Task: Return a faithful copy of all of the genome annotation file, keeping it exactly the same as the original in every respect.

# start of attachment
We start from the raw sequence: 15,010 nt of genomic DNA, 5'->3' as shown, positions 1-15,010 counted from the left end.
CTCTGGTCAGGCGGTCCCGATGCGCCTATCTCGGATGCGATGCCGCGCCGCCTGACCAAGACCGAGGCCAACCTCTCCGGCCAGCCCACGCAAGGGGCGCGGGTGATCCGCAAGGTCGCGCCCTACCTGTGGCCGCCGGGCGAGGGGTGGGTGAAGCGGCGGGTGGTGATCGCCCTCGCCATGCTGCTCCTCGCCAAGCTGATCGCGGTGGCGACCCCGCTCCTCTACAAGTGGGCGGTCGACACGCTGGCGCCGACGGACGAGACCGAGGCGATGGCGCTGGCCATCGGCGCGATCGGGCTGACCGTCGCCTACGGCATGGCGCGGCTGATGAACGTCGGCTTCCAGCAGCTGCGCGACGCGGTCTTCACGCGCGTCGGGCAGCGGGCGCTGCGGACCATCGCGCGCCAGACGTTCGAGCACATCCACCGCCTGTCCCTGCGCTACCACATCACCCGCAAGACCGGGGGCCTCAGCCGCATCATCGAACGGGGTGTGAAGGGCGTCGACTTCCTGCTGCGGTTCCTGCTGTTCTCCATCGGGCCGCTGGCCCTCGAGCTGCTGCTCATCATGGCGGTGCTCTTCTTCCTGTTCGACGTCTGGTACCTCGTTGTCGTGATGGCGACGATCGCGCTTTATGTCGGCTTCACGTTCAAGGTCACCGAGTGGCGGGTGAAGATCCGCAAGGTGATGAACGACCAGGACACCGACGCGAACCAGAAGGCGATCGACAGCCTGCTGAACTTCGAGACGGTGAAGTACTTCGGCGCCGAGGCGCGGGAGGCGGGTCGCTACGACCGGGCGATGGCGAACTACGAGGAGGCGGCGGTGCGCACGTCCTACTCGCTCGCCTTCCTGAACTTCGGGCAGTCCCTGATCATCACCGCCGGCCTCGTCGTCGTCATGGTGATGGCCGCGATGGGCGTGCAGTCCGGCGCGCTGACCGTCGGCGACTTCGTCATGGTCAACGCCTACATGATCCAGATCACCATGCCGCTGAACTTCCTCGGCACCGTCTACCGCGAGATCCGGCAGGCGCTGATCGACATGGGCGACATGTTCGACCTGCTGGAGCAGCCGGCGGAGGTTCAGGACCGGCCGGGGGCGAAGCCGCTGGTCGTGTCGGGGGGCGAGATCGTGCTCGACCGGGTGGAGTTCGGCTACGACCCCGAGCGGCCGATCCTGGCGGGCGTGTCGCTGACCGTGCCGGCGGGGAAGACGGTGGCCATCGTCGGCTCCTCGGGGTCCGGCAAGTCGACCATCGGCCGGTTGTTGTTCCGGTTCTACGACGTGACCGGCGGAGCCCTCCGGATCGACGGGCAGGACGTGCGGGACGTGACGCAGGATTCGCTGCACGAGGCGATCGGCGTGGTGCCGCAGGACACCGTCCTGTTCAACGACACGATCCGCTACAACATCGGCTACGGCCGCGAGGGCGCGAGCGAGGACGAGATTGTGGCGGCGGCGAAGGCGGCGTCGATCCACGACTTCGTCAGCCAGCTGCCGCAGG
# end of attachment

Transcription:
We start from the raw sequence: 15,010 nt of genomic DNA, 5'->3' as shown, positions 1-15,010 counted from the left end.
CTCTGGTCAGGCGGTCCCGATGCGCCTATCTCGGATGCGATGCCGCGCCGCCTGACCAAGACCGAGGCCAACCTCTCCGGCCAGCCCACGCAAGGGGCGCGGGTGATCCGCAAGGTCGCGCCCTACCTGTGGCCGCCGGGCGAGGGGTGGGTGAAGCGGCGGGTGGTGATCGCCCTCGCCATGCTGCTCCTCGCCAAGCTGATCGCGGTGGCGACCCCGCTCCTCTACAAGTGGGCGGTCGACACGCTGGCGCCGACGGACGAGACCGAGGCGATGGCGCTGGCCATCGGCGCGATCGGGCTGACCGTCGCCTACGGCATGGCGCGGCTGATGAACGTCGGCTTCCAGCAGCTGCGCGACGCGGTCTTCACGCGCGTCGGGCAGCGGGCGCTGCGGACCATCGCGCGCCAGACGTTCGAGCACATCCACCGCCTGTCCCTGCGCTACCACATCACCCGCAAGACCGGGGGCCTCAGCCGCATCATCGAACGGGGTGTGAAGGGCGTCGACTTCCTGCTGCGGTTCCTGCTGTTCTCCATCGGGCCGCTGGCCCTCGAGCTGCTGCTCATCATGGCGGTGCTCTTCTTCCTGTTCGACGTCTGGTACCTCGTTGTCGTGATGGCGACGATCGCGCTTTATGTCGGCTTCACGTTCAAGGTCACCGAGTGGCGGGTGAAGATCCGCAAGGTGATGAACGACCAGGACACCGACGCGAACCAGAAGGCGATCGACAGCCTGCTGAACTTCGAGACGGTGAAGTACTTCGGCGCCGAGGCGCGGGAGGCGGGTCGCTACGACCGGGCGATGGCGAACTACGAGGAGGCGGCGGTGCGCACGTCCTACTCGCTCGCCTTCCTGAACTTCGGGCAGTCCCTGATCATCACCGCCGGCCTCGTCGTCGTCATGGTGATGGCCGCGATGGGCGTGCAGTCCGGCGCGCTGACCGTCGGCGACTTCGTCATGGTCAACGCCTACATGATCCAGATCACCATGCCGCTGAACTTCCTCGGCACCGTCTACCGCGAGATCCGGCAGGCGCTGATCGACATGGGCGACATGTTCGACCTGCTGGAGCAGCCGGCGGAGGTTCAGGACCGGCCGGGGGCGAAGCCGCTGGTCGTGTCGGGGGGCGAGATCGTGCTCGACCGGGTGGAGTTCGGCTACGACCCCGAGCGGCCGATCCTGGCGGGCGTGTCGCTGACCGTGCCGGCGGGGAAGACGGTGGCCATCGTCGGCTCCTCGGGGTCCGGCAAGTCGACCATCGGCCGGTTGTTGTTCCGGTTCTACGACGTGACCGGCGGAGCCCTCCGGATCGACGGGCAGGACGTGCGGGACGTGACGCAGGATTCGCTGCACGAGGCGATCGGCGTGGTGCCGCAGGACACCGTCCTGTTCAACGACACGATCCGCTACAACATCGGCTACGGCCGCGAGGGCGCGAGCGAGGACGAGATTGTGGCGGCGGCGAAGGCGGCGTCGATCCACGACTTCGTCAGCCAGCTGCCGCAGG